This community is something special. It is supportive, positive, and helpful. Most often, bonds are formed that are more than friendships, maybe even closer than family. There is something to be said about women who have walked a very similar road, had the same general ups and downs, and still stop to help lift up anyone they meet along their journey. Physical location and actually knowing someone in person doesn’t even stop us from providing help.
But what do you do if you don’t have a picture-perfect wife tribe right at your school?
Here are three things I’ve learned
1. Learn from or help the other wives.
It’s most likely that the other wives on the staff are in varying stages of life — no kids, young kids, grown kids, and everything in between. If you’re the one with kids, ask a wife without any if she wants to sit with you or travel to an away game with you. I can guarantee that she’s thinking in the back of her mind, “Will I be able to handle this life once we have kids?” It might not be easy or perfect, but show her it’s possible. If you’re the one without kids, take this as an opportunity to learn from the other wives. This is what I did at our first two schools before we had kids. I watched, helped, and learned from the other wives. I took the pieces from everyone I thought would fit with coach’s and my personality. Of course, nothing ever works out exactly the way you plan it, but I did feel better thinking I had a general overview on how this life works once children are involved.
2. Look outside the coaches' wives.
Let’s be honest, we aren’t the only ones surviving this crazy life. There are band wives, athletic trainer wives, and at the collegiate level, we have marketing, equipment and ticketing spouses, too. Our spouses might play different parts of the game, but the time, energy and sacrifices are the same. We all experience the same overall struggles. Don’t forget about them. And don't discount the other women around you, whether they be at church, your job, or just a neighbor down the street, assuming they "don't understand." They still might have some pretty awesome listening ears.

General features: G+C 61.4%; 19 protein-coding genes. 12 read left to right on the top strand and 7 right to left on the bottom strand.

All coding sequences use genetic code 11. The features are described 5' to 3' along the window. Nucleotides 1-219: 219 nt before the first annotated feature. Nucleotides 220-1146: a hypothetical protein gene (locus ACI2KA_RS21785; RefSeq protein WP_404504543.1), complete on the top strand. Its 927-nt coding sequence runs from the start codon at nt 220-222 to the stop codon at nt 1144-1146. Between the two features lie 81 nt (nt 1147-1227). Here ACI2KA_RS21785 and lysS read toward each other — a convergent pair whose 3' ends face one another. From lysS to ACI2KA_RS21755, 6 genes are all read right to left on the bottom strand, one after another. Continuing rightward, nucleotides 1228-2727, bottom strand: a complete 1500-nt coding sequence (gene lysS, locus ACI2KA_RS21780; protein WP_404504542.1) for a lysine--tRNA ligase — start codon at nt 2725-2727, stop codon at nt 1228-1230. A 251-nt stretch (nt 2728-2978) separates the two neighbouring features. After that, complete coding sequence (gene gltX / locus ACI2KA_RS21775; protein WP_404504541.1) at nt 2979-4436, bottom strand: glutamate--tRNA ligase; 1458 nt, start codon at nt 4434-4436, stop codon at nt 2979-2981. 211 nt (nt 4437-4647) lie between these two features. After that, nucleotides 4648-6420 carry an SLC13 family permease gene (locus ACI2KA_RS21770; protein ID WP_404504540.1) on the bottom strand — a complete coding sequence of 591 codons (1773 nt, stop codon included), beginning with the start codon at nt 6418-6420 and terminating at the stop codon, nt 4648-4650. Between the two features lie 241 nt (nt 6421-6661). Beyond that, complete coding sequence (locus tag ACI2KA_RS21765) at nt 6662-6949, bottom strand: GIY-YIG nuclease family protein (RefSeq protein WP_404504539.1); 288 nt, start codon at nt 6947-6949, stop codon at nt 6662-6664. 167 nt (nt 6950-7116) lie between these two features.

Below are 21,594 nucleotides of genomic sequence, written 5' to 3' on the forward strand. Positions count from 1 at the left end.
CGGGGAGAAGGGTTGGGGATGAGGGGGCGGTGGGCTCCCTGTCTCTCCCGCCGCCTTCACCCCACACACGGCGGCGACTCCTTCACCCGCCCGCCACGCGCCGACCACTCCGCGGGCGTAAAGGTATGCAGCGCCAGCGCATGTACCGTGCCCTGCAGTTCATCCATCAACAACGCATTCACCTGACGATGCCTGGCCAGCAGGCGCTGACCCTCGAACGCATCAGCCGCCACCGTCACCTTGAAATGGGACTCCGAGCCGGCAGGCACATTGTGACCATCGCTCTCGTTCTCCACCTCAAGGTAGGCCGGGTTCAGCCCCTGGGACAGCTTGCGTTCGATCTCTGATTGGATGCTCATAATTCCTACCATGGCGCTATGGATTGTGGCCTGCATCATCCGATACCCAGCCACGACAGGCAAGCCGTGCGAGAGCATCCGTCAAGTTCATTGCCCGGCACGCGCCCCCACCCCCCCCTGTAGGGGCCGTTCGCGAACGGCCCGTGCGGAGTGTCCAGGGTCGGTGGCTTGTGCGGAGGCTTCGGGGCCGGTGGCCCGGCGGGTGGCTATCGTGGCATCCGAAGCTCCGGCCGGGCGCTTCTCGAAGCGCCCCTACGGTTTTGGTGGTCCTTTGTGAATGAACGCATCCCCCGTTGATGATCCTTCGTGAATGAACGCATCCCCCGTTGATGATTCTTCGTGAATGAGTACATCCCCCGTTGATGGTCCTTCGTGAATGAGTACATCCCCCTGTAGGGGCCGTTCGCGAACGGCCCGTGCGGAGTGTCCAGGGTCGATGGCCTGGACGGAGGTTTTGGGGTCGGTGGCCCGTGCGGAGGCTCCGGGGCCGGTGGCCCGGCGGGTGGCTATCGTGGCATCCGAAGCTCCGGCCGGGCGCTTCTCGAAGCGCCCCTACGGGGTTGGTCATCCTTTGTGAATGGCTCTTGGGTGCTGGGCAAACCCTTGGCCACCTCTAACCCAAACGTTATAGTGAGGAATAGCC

3. Don’t fall for the highlight reel that is social media.
I’ve definitely found myself looking at other wives’ social media accounts and wishing that I had such a close tribe. But I’ve had to laugh at myself, because I do. It just so happens that we are all at the same stage with a lot of little kids that have us pulled in all directions. But I have fellow wives that would drop everything to help if I really needed it, and this is more important than the social media high five from a wife. I’ve needed another wife to drop what she was doing, forego her youngest’s nap time to rush to my house and check out my youngest after a terrible fall. I’ve watched the oldest of another wife when she had to rush her youngest to the ER after a sibling fight went wrong. These are the things that define a true tribe. Just because we haven’t had the chance to take that perfect picture of us sitting together in the stands in awhile, doesn’t make us any less of a tribe.
I’ve learned that even when you get the perfect tribe in real life, this life and this profession change so quickly. Whether it’s the stage of life you’re in or the school you’re at, for better or for worse, nothing lasts forever. The best thing you can do is take your experiences and interactions with your tribe, learn and grow from them, so that you can help the next wife that crosses your path along this journey. You may not need the lesson, but she might.
Jess Gilardi is a head lacrosse coach’s wife living on the East Coast. They have three young kids and have been living this life since 2004. She was a mental health therapist in the school system before becoming the full time chaos coordinator for the family (a.k.a. stay at home mom).